IS: There's a strange relationship, I feel, between Lost Girls and From Hell. In From Hell, we see John Netley, Sir Gull's driver, reading pornography and trying to cope with the terrible things he has witnessed Gull doing. A fear of women and loving sex is very clear in the actions of many of the characters.
AM: A very painful scene, that, from From Hell, where we see him masturbating and crying and then going out to aid Dr. Gull in another night of slaughter. Lost Girls and From Hell both started out in Taboo, the anthology magazine, and they've shared an awful lot of publishing history. Taboo was bought out by Kevin Eastman's Tundra Comics, then Tundra was handed over to Denis Kitchen, they were both with Denis Kitchen for a while. And then Lost Girls was without a publisher for a number of years, and I was paying Melinda to do the work myself because we really believed in this book and it had to be finished. And I was confident that once Lost Girls was finished we'd find a publisher. And funnily enough we ended up with Chris Staros, who is now publishing From Hell as well.
And there are other connections between the two books beyond their publishing history. For one thing, they're both in similar eras. There's only twenty or so years between 1888 and 1913, and yet they are both approaching their subject matter from two completely different angles. Light and dark, I suppose, a kind of fantasy and a kind of reality. Lost Girls is an erotic fantasy which takes place in this lovely bygone era, in this art deco hotel sheltered somewhere on the border of Austria, Germany and Switzherland. Whereas with From Hell, we were approaching the same period with a much seamier vision of reality, probably aided by the black and white of Eddie Campbell's artwork as opposed to the colours of Melinda's.
To some degree, what From Hell was talking about was a very unpleasant sexual reality, that of Victorian prostitution and creatures like the Whitechapel murderer who preyed upon prostitutes and all of the people writing their masturbatory confession letters to the police. I mean, there was an awful lot about Victorian sexuality that as it really was in the pages of From Hell, and it didn't make for a very pleasant reading, an awful lot of it. With Lost Girls we're talking about something different. We're talking about not the reality of the situation, but the imaginary aspects of the situation. The two works seem to mirror each other. Both of them also took a very long time to complete. So, for the first ten years, I was working on them side by side. I would finish an episode of From Hell and then write some more Lost Girls and had to switch gear into this different, much more colourful world of imaginary sexuality as opposed to the black and white realism of the sexuality in From Hell.
IS: Once the premise of Lost Girls became clear, you didn't consider using characters from other works of children's literature?
AM: No, not really. At the beginning we might have, briefly, thought should we bring in some male characters. But the simple fact remains that there weren't very many interesting male characters of comparable stature to Alice, Dorothy and Wendy. The only British character we could think of was Christopher Robin from the Winnie the Pooh books, and although they are very, very good books, basically, Christopher Robin is not a very prominent character in them. They're not so much about Christopher Robin as they are about his stuffed toys, whereas Alice, Dorothy and Wendy are the protagonists of their various adventures. And also, they just seemed so perfect, those three names in conjunction. It just seemed so perfect that we didn't really give serious consideration to anybody after that.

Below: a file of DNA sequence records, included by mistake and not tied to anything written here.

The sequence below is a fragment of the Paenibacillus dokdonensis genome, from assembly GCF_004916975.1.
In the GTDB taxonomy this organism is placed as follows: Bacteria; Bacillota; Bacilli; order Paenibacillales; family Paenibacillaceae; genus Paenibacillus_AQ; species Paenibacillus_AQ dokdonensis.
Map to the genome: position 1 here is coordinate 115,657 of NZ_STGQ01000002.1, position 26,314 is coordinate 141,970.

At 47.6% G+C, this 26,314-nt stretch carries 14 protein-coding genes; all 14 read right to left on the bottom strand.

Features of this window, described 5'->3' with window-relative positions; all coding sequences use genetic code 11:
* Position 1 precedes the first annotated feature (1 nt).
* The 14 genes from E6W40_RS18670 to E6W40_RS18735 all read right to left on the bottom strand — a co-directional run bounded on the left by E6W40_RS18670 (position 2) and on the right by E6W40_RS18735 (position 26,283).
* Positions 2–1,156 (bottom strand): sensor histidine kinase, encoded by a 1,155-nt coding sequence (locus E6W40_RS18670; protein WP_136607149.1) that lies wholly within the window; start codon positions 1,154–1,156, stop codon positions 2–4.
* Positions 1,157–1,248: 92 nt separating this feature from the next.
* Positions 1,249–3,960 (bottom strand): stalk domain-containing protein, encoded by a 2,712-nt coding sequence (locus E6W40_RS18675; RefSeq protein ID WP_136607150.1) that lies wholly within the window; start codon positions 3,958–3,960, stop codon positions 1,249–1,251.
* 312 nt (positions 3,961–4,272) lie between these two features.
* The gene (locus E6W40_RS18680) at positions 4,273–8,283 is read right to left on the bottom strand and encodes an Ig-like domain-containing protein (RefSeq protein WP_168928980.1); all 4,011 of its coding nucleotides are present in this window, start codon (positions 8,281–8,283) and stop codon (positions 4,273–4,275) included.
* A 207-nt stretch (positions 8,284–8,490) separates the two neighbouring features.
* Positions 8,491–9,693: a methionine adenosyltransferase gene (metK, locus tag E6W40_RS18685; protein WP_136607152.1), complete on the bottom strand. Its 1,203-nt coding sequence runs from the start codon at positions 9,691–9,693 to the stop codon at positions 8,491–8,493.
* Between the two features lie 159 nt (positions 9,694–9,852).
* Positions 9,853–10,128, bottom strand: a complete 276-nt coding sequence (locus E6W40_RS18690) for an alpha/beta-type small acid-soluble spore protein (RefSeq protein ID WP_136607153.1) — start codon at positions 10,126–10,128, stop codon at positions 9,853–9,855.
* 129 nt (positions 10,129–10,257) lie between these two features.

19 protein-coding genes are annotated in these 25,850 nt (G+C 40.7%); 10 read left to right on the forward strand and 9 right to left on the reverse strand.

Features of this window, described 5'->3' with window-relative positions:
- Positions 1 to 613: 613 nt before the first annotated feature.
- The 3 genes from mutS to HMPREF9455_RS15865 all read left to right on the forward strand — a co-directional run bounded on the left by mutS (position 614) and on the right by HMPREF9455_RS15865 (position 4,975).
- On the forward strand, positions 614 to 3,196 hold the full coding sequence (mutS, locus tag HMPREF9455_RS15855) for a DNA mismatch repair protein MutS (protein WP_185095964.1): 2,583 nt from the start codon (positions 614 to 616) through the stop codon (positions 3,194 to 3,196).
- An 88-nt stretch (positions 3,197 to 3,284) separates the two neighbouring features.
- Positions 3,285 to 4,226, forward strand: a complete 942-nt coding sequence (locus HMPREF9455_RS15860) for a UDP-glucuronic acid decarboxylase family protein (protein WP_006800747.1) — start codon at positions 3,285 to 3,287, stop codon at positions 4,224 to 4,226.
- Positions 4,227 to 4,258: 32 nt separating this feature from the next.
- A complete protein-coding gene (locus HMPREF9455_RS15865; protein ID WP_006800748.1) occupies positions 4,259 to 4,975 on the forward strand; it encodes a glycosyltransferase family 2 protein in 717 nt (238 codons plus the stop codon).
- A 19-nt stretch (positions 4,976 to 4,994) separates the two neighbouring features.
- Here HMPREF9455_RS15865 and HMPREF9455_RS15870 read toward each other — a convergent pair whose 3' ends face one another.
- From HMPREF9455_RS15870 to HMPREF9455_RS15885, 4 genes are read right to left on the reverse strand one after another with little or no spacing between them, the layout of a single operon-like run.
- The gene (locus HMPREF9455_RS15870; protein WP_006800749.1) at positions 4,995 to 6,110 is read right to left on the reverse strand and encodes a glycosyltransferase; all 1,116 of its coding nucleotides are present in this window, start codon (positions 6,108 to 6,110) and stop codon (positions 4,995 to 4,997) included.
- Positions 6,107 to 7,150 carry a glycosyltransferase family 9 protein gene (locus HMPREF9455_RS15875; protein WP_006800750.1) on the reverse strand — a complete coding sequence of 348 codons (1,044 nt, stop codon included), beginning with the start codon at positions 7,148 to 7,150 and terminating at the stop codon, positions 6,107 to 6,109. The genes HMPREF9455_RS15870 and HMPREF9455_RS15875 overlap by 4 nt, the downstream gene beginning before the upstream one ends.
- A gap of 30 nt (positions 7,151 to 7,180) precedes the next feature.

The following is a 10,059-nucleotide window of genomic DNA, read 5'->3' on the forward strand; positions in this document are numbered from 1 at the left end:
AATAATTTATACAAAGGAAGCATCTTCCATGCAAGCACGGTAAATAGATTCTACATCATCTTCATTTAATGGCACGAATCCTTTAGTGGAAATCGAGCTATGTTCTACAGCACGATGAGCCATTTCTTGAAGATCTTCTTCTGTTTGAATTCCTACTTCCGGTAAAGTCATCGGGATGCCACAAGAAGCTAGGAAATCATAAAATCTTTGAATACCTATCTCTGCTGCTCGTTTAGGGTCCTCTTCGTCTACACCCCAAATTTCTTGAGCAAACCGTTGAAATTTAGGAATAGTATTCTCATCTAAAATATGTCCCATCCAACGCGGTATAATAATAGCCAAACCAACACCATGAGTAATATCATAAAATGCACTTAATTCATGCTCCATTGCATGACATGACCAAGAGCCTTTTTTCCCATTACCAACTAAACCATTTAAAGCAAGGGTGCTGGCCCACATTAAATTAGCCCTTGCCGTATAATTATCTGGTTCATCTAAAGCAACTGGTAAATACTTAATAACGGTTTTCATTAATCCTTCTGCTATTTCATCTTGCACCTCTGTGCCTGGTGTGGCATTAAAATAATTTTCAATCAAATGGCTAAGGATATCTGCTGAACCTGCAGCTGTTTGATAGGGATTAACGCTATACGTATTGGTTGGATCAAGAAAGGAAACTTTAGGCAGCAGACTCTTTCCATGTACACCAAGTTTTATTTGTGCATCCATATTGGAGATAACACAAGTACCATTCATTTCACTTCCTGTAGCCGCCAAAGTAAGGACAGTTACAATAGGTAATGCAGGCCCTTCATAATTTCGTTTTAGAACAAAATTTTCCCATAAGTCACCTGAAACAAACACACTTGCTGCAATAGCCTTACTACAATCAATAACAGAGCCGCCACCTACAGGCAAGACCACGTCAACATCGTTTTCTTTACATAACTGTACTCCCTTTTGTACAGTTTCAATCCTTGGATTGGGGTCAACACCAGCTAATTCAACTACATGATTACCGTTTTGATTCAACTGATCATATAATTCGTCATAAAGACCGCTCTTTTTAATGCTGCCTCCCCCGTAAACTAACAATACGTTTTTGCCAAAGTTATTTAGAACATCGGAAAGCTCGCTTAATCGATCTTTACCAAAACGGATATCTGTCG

I suppose it is worth pointing out that I found that I was having such good fun writing Alice, Dorothy and Wendy - these three fictional characters suddenly brought together in one universe - that I realized that using other peoples' characters from long ago was actually really exciting and it really worked well in putting together a work of pornography. And after a few years it occurred to me that perhaps this would work with an adventure comic. The League of Extraordinary Gentlemen is almost a bastard stepchild of Lost Girls. It grew out of Lost Girls, just suddenly realizing the richness of the literary landscape we're surrounded by and that it's all laying there for the taking. A lot of the old ideas, they are not particularly old. They just need reinterpreting in some way and they can shine with all of their original energy again, but perhaps in the service of a different idea. I mean, The League of Extraordinary Gentlemen is about the only ongoing comic strip that I'm still working on: I'm still having lots of fun borrowing other peoples' property and rampaging through the field of copyrighted characters.
IS: Do you feel up to another work of pornography somewhere down the line?
AM: Even before Lost Girls I was always very concerned that the characters I was writing about - if it was appropriate - should have a sexual dimension. So, there were sex scenes in Swamp Thing, V for Vendetta, Marvelman, in a lot of my early work. Lost Girls was the only place where I decided to see if the sex could become the whole of the narrative and I think it worked really well. I've learned an awful lot about depicting sex in the course of Lost Girls. Sexuality and erotica should become as much a part of my mainstream narratives as their sense of humour or their sense of drama. They should become just another element.
In the forthcoming Black Dossier, there are some quite sexually frank little moments in there, including, for example, a sequel to John Cleland's Fanny Hill that also recounts the adventures of the 18th century League of Extraordinary Gentlemen. And it's wonderful: Kevin O'Neill has done full-page illustrations with text underneath, and it's very erotic, very funny, and it's completely in context with The League of Extraordinary Gentlemen.